New materials and a shocking teal color are one thing. Still, the Air Ship represents his community and heritage through more design choices. The insoles feature the Cincinnati skyline while the tongues pay tribute to two people who can’t share this moment with him: his father, Larry Cravens, who died in 2022, and his close friend Aubrey McCreary, who died in 2005.

“These two people got me through this, even not being here I know they had my back. That’s my community: my family and friends. But also people [in the city] who just root for Corporate. Had it not been for them, none of this would’ve happened. And I think that’s what makes us different,” said Tomamichel.

For Tomamichel, being different means giving opportunities to his neighbors, like his most senior employee, Josh Elder, who started interning at Corporate as a high school student. Or the Cincinnati Sneakerball, the annual celebration his nonprofit organization, Bigger Than Sneakers, hosts. The Sneakerball lets attendees step out in their flyest kicks, with the proceeds going to local nonprofit organizations.

“When we started [Sneakerball] five years ago, I told my wife we needed to do something for us. And when I say ‘for us,’ I never mean for me. It’s always about what can I give back to this city,” said Tomamichel. “We built equity so everyone knows it’s about helping.”

From left to right: Tammie Scott, Bigger Than Sneakers co-founder); Cincinnati mayor Aftab Pureval; Corporate owner Matt Tomamichel; and Natalie Morean, Bigger Than Sneakers executive director, attend the fifth annual Cincinnati Sneakerball on Aug. 5.

Kevin Watkins

The Cincinnati Sneakerball, which was attended by 650 people in August, is where he debuted his Air Ship. Since he somehow dodged leaks, no one knew that his shoes that night were new and of his design. This is a feat given that Jordan, understanding sneaker culture, kept telling him to leak the shoes himself before anyone else involved got the opportunity.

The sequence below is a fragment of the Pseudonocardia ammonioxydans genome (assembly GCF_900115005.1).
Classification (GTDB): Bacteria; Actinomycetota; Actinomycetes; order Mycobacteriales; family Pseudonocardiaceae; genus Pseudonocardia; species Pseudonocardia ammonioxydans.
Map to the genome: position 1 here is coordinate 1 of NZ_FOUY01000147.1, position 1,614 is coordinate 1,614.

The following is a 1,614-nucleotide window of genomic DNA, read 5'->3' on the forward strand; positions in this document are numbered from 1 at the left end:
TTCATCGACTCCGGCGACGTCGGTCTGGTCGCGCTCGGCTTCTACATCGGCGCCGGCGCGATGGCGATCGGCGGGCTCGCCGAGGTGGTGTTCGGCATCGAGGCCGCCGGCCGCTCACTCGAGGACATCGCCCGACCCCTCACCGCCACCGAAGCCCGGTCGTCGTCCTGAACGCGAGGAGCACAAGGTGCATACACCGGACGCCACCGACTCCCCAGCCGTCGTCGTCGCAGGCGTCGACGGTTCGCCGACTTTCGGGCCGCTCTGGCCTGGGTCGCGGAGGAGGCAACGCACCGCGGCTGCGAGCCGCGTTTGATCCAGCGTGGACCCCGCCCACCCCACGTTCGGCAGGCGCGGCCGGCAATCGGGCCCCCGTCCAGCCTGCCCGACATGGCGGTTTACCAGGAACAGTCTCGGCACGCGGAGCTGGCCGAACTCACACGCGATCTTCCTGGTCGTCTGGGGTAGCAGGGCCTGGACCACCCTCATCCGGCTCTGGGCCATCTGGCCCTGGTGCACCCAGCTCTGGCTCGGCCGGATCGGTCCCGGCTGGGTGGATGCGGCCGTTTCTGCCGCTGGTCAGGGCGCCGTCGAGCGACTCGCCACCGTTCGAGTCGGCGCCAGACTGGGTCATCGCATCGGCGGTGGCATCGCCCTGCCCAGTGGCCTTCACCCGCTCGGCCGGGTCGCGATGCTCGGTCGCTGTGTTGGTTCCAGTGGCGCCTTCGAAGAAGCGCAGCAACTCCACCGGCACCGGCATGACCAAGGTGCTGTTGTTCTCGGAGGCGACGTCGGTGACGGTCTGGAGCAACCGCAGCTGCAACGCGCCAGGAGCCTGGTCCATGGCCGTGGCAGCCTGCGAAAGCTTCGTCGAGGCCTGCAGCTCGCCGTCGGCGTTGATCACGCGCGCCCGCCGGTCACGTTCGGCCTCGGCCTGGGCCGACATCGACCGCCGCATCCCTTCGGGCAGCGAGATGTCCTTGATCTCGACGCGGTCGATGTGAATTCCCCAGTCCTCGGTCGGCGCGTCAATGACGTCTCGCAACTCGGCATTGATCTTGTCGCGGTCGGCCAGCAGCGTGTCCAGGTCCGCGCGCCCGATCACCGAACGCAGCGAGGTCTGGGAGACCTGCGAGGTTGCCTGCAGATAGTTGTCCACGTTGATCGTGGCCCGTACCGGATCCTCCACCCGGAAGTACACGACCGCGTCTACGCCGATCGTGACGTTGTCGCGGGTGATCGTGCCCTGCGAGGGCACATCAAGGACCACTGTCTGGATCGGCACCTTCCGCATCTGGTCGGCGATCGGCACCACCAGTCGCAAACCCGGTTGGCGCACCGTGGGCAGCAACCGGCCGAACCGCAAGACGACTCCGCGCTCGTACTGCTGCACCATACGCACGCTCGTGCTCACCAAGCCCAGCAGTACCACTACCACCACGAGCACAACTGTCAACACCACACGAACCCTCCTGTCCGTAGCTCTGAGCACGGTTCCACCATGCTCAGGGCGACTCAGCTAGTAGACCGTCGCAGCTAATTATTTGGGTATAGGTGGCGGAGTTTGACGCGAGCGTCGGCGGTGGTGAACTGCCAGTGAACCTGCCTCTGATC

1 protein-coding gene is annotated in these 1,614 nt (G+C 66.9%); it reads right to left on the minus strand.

Once the Sneakerball photos hit the digital airwaves, fans wanted more details while the media circled to provide them. Unveiling his Air Ships on that night at that event seemed like part of a larger plan that put all eyes on an event near and dear to Cincinnati. It is hoped that that extra attention translates into more awareness for the causes and nonprofits it supports. And that includes Bigger Than Sneakers, which he started in 2018. Today, the foundation runs on an annual budget of $100,000.

This year, rather than donating the Sneakerball proceeds like they usually do, the foundation invested the money into their endeavors focused on preparing the next generation.

“We give kids opportunities for internships around the community and offer workshops. We also teach them how to use different technologies, like Adobe Illustrator, along with giving them the tools to use it, like an iPad and a pencil. We’re just trying to give kids access because that’s the thing that everyone says we as minorities don’t have,” said Tomamichel.

Marcus Shorter is a communications professional and writer. When he’s not scribbling thoughts for Consequence, Cageside Seats or Bloody Disgusting, he’s getting extra nerdy about rap lyrics, politics, poetry and comic books.